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First images of an ‘upgraded’ CRISPR tool captured

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Posted: 20 December 2019 | | No comments yet

Researchers have utilised cryo-electron microscopy and used the images they captured with an electron microscope to generate atomic resolution models of the INTEGRATE system.

The first images of a new gene-editing tool that could improve upon existing CRISPR-based tools have been captured by researchers at Columbia University.

The team developed the tool, called INTEGRATE, after discovering a unique ‘jumping gene’ in Vibrio cholerae bacteria that could insert large genetic payloads in the genome without introducing DNA breaks. They then harnessed a technique called cryo-electron microscopy to freeze the gene-editing complex in action, revealing high-resolution details about how it works.

“We showed in our first study how to leverage INTEGRATE for targeted DNA insertions in bacterial cells,” says Sam Sternberg, PhD, Assistant Professor of Biochemistry and Molecular Biophysics at Columbia University Vagelos College of Physicians and Surgeons, who led the research with Israel Fernandez, PhD, assistant professor of biochemistry & molecular biophysics at Columbia. “These new images, a wonderful collaboration with Israel Fernández’s lab, explain the biology with incredible molecular detail and will help us improve the system by guiding protein engineering efforts.”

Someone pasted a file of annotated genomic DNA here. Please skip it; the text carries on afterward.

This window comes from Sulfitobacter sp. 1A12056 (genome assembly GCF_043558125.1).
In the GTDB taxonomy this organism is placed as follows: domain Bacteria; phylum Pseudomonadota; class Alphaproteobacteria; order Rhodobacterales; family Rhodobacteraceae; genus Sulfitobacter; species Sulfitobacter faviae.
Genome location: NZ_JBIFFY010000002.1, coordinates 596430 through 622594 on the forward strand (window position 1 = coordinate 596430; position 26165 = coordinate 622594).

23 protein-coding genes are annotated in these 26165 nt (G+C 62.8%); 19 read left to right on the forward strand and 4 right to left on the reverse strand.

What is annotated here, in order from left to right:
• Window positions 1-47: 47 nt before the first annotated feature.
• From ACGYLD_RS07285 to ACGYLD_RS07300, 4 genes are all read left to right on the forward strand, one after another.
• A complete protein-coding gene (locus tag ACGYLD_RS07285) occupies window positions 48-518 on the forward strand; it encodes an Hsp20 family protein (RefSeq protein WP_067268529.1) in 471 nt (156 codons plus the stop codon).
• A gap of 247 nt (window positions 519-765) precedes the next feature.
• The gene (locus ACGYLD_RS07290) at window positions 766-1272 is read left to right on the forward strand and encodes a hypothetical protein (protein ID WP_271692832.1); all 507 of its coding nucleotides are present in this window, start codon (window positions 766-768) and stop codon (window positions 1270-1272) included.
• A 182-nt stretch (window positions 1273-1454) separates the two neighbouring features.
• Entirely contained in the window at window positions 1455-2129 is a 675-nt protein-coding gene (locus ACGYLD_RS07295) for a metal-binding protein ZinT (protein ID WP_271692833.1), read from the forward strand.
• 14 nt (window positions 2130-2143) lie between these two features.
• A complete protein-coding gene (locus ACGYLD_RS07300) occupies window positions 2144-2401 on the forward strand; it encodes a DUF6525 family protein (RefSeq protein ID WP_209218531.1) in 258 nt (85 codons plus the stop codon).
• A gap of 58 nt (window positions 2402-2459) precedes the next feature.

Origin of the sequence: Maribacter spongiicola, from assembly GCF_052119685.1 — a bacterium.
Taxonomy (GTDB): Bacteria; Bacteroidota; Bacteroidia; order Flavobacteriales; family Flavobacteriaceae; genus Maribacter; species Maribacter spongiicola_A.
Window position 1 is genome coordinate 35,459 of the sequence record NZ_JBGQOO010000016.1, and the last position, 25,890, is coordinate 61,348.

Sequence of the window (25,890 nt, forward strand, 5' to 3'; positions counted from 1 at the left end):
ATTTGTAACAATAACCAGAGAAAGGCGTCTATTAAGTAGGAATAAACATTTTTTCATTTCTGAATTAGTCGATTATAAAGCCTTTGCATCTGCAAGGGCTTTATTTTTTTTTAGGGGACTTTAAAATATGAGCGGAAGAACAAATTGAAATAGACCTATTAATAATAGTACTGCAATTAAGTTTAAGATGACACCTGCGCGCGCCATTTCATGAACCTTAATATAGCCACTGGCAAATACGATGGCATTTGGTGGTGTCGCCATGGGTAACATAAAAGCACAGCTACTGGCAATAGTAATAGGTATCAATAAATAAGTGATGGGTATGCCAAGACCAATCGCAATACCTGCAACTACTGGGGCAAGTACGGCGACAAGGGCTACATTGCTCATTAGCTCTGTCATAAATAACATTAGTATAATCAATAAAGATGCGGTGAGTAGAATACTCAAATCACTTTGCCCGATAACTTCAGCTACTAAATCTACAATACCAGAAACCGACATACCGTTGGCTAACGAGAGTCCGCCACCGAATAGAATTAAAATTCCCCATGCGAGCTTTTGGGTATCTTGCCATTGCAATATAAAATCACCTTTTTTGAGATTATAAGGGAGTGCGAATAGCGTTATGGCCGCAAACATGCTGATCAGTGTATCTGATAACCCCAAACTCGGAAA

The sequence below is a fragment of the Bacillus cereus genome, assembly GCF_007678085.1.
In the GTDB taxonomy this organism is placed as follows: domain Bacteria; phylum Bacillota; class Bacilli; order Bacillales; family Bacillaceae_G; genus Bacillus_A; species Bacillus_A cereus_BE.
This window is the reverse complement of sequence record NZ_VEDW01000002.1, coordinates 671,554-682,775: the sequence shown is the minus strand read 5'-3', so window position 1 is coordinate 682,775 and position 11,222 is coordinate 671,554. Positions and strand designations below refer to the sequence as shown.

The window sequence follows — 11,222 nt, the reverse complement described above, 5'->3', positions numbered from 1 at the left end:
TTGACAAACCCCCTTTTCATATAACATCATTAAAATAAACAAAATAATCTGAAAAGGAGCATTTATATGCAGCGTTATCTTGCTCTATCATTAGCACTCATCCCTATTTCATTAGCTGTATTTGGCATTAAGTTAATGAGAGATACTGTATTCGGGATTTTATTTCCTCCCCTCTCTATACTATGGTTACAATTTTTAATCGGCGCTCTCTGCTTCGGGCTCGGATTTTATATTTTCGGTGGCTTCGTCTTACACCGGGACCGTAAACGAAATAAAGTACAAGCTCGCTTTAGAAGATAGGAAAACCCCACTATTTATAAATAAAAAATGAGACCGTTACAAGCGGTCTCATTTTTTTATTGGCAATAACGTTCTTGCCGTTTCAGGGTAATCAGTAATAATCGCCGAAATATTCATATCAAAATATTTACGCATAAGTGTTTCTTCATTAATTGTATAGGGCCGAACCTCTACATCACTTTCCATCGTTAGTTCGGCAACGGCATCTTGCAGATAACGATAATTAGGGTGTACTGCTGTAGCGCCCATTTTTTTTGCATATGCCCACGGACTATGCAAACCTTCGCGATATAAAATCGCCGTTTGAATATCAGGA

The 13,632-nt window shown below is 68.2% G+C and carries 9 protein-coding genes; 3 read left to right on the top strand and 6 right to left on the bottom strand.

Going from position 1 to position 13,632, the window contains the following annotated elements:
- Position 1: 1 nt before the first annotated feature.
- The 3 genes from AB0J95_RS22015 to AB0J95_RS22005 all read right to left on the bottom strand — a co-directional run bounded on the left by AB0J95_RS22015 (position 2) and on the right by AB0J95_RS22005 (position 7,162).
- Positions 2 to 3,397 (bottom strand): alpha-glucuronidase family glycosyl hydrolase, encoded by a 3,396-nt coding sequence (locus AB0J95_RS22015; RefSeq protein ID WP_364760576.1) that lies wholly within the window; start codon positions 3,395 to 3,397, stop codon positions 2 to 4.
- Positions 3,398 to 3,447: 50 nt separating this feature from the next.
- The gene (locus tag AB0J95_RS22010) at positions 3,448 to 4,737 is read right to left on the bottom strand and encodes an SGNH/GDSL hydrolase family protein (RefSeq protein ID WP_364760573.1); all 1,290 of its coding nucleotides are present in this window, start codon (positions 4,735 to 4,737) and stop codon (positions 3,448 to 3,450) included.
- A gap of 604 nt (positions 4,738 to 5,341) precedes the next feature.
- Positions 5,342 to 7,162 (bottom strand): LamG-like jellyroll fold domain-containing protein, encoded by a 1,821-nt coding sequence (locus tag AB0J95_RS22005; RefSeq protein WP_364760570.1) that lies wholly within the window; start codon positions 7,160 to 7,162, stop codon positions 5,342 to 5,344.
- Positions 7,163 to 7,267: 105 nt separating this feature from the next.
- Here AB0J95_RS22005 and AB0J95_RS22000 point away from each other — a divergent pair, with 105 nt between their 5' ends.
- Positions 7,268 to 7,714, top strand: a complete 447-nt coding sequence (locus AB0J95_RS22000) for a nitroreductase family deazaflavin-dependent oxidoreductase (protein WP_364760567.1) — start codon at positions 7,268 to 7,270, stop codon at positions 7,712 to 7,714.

The researchers used cryo-electron microscopy, which involves flash-freezing a sample of the gene-editing complex in liquid nitrogen and bombarding it with electrons. They then used the images they captured with the electron microscope to generate atomic resolution models of the INTEGRATE system.

Structure of the INTEGRATE complex showing Cascade (dark blue), TniQ units (light blue), and guide RNA (red). Credit: Sternberg and Fernández Labs at Columbia University Irving Medical Center.

The structural model reveals that the complex is made up of two main sections that are arranged in a helical filament. The larger portion, called Cascade, winds around and carries a guide RNA that it uses to scan the cell for a matching sequence in DNA. Once it locates and binds the target sequence, it threads the DNA strand through the TniQ ‘transposition’ proteins that sit on the end of the complex and recruit other enzymes that help modify the DNA.

The scanning mechanism of INTEGRATE appears to work in a similar way to other well-studied CRISPR systems, some of which also contain a Cascade complex with guide RNA. However, unlike other CRISPR systems that use Cascade to target DNA for cutting, the function of Cascade within INTEGRATE is to target DNA for highly accurate insertion of genetic payloads.

In addition to informing future engineering efforts, the structures highlight a possible proofreading checkpoint, say the researchers. Existing CRISPR technologies can suffer from so-called ‘off-target effects’ in which unintended sequences are promiscuously modified. The researchers explain that the new structures reveal how Cascade and TniQ work together to ensure that only the correct ‘on-target’ sequences are marked for DNA insertion.

The researchers also say they plan to further explore this checkpoint while developing the tool for new therapeutic approaches to disease.

The study was published in Nature.

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